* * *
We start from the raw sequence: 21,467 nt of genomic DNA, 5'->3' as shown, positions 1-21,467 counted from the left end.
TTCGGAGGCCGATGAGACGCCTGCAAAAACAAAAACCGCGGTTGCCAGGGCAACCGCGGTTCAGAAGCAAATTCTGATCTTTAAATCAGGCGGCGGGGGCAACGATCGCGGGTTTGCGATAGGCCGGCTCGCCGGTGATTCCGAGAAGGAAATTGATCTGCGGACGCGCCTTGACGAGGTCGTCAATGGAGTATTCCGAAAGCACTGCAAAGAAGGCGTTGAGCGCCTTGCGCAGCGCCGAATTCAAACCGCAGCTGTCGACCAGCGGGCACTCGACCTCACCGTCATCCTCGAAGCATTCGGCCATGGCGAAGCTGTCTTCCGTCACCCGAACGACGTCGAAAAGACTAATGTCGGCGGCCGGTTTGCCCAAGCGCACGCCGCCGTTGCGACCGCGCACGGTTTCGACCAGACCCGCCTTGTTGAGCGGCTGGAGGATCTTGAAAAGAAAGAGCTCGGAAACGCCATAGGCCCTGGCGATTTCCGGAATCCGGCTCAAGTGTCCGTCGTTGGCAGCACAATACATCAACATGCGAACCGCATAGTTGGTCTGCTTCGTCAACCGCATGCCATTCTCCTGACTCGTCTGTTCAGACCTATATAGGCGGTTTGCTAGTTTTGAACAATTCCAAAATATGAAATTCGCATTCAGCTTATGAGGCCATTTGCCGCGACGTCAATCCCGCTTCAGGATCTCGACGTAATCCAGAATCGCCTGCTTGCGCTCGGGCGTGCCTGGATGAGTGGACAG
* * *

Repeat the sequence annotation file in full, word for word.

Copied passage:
We start from the raw sequence: 21,467 nt of genomic DNA, 5'->3' as shown, positions 1-21,467 counted from the left end.
TTCGGAGGCCGATGAGACGCCTGCAAAAACAAAAACCGCGGTTGCCAGGGCAACCGCGGTTCAGAAGCAAATTCTGATCTTTAAATCAGGCGGCGGGGGCAACGATCGCGGGTTTGCGATAGGCCGGCTCGCCGGTGATTCCGAGAAGGAAATTGATCTGCGGACGCGCCTTGACGAGGTCGTCAATGGAGTATTCCGAAAGCACTGCAAAGAAGGCGTTGAGCGCCTTGCGCAGCGCCGAATTCAAACCGCAGCTGTCGACCAGCGGGCACTCGACCTCACCGTCATCCTCGAAGCATTCGGCCATGGCGAAGCTGTCTTCCGTCACCCGAACGACGTCGAAAAGACTAATGTCGGCGGCCGGTTTGCCCAAGCGCACGCCGCCGTTGCGACCGCGCACGGTTTCGACCAGACCCGCCTTGTTGAGCGGCTGGAGGATCTTGAAAAGAAAGAGCTCGGAAACGCCATAGGCCCTGGCGATTTCCGGAATCCGGCTCAAGTGTCCGTCGTTGGCAGCACAATACATCAACATGCGAACCGCATAGTTGGTCTGCTTCGTCAACCGCATGCCATTCTCCTGACTCGTCTGTTCAGACCTATATAGGCGGTTTGCTAGTTTTGAACAATTCCAAAATATGAAATTCGCATTCAGCTTATGAGGCCATTTGCCGCGACGTCAATCCCGCTTCAGGATCTCGACGTAATCCAGAATCGCCTGCTTGCGCTCGGGCGTGCCTGGATGAGTGGACAG